In any case, Buster was soon forced to disband after landing in the hospital with a serious respiratory illness. As soon as he got out, he joined Mike McKendrick's Swing Trio, which had been formed for the opening of the swanky new 411 Club, at 411 East 63rd Street. The guitarist/leader, Reuben "Big Mike" McKendrick, had previously played the banjo and guitar in Louis Armstrong's big band. (We had previously thought this engagement belonged to Gilbert "Little Mike" McKendrick, another veteran Chicago musician who played the same instruments and is probably most notorious for trading shots with Sidney Bechet on the street in Paris, back in December 1928. The Mikes are easy to mix up.) The pianist, Ralph Tervalon, had been on the scene since the mid-1930s. Meanwhile, to save lung power, Buster played string bass during this engagement. The engagement began October 11, 1941, and McKendrick's contract was accepted and filed by Local 208 on October 16, though we suspect Buster came on board a little later. The McKendrick trio was advertised in the Defender on December 27, 1941. The last Defender mention of McKendrick trio and the 411 Club was on January 31, 1942, but this was simply a function of the club no longer buying advertisements; the engagement ended on April 16. For the single recording session Buster picked up during this period, however, he was featured on alto sax.
Big Bill [Broonzy] (g, voc); Ernest "Punch" Miller (tp); Buster Bennett (as); Memphis Slim [John L. Chatman] (p); Judge Riley (d).
Chicago, March 6, 1942
|C 4197-1||I'm Gonna Move to the Outskirts of Town (Weldon)||OKeh 6651, Columbia 37196, "Columbia 30010," Biograph BLP C15, Document DOCD 5133|
|C 4198-1||Tell Me Baby (Broonzy)||OKeh 6688, V-Disc 496, Columbia 37088, "Columbia 30007," Biograph BLP C15, Document DOCD 5133|
|C 4199-1||Hard Hearted Woman (Broonzy)||OKeh 6651, Columbia 37196, "Columbia 30010," Biograph BLP C15, Document DOCD 5133|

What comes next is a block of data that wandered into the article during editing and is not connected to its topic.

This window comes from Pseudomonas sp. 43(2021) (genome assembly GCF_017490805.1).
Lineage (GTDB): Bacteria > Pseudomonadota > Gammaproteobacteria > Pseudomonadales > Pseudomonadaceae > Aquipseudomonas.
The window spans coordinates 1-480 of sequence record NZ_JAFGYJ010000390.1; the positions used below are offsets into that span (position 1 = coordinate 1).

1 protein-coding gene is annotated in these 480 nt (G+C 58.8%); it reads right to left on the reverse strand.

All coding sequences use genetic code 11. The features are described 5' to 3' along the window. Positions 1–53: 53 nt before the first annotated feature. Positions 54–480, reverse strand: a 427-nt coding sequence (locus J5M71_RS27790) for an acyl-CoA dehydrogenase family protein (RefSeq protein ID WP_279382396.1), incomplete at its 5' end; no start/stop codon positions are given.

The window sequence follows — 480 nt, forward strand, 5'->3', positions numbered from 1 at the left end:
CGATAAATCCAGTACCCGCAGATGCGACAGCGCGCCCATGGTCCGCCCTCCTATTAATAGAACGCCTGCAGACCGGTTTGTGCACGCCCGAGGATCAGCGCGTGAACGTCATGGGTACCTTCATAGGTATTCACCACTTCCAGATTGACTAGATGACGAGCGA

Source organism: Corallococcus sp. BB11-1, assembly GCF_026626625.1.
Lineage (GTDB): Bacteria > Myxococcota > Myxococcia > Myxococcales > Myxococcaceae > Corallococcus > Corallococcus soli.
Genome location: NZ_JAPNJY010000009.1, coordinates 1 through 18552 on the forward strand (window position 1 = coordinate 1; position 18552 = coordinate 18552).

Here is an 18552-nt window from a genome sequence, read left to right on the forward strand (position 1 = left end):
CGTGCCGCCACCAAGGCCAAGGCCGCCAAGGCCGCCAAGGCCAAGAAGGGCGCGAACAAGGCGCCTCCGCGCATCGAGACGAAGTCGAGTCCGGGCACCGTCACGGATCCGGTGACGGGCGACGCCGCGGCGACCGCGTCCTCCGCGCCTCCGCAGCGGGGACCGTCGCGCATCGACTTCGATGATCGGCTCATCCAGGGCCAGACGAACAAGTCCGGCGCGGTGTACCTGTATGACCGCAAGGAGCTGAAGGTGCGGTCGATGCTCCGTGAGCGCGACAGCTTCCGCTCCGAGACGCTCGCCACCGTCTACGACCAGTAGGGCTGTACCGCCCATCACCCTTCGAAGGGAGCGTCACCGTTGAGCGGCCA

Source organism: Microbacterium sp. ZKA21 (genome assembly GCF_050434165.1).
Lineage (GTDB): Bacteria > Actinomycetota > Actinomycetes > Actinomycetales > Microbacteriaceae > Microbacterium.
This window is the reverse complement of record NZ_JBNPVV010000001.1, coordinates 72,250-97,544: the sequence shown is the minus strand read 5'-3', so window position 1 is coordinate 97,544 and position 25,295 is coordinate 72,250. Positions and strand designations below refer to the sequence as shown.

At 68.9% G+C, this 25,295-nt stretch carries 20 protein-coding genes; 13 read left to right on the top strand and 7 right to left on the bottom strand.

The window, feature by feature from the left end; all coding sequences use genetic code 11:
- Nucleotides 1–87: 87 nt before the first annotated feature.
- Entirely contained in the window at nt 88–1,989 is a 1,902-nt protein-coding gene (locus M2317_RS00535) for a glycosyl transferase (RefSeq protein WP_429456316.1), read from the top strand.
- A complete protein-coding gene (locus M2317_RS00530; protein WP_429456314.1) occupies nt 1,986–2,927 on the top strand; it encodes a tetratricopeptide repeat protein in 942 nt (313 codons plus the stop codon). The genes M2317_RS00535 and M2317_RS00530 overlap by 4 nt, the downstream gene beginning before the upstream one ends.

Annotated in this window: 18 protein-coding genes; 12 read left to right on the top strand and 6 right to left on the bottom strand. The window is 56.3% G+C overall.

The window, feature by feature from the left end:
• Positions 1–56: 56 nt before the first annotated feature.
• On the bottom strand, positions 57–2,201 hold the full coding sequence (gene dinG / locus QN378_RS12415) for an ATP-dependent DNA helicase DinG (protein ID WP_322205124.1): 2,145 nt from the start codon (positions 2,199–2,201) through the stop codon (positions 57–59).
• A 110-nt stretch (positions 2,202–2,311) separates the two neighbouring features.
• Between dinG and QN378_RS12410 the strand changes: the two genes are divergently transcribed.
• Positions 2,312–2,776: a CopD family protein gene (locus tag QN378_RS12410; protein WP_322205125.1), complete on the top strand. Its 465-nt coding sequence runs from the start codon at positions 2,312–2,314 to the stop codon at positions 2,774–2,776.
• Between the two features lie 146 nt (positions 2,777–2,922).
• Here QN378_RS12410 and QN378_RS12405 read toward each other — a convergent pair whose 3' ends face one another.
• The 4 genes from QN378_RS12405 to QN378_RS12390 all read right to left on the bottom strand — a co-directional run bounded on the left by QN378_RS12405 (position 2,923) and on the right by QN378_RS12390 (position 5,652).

|C 4200-1||I'm Woke Up Now (Broonzy)^||OKeh 6724, Columbia 37456, "Columbia 30023," Jazz Society [Fr] L-P 16, Biograph BLP C15, Document DOCD 5133|
Our information comes from the liners to Document DOCD 5133, Big Bill Broonzy Volume 11 (1940-1942) which was released in 1993. OKeh 6651 was released in February 1944 (reviewed in Billboard on February 19, p. 44). OKeh 6688 was also released in 1944, but we have found no mention of it in the trade papers. OKeh 6724, listed as new release in Billboard on September 2, 1944 (p. 18), and reviwed on September 23 (p. 73), was attributed just to "Big Bill," likely because the other side was not from this session.
Columbia decided to discontinue OKeh around October 1945. Temporaritly, as it turned out; the subsidiary would get a last go-round in June 1951. All three of these Big Bill OKehs were deemed worthy of reissue, in Columbia's 35000 series: Columbia 37088 was reviewed in Billboard on October 12, 1946 (p. 31) and 37196 was first listed in Billboard on November 30, 1946 (p. 31). Columbia 37456 (we haven't found any mention of it in the trades) was most likely released in the spring of 1947. Our thanks to Howard Rye for filling in pre-compact disk era reissues. The Columbia 78s were also given numbers in the 30000 "race" series that the company adopted in October 1945, but to our knowledge 30007, 30010, and 30023 were never printed on labels or used in advertisements. V-Disc 496 is a 12-inch single made for the US armed forces during World War II. We learned more about LP-era reissues from Görgen Antonsson's Prewar blues & gospel on microgroove (http://sunsite.kth.se/feastlib/mrf/yinyue/pw/INTRO.HTM).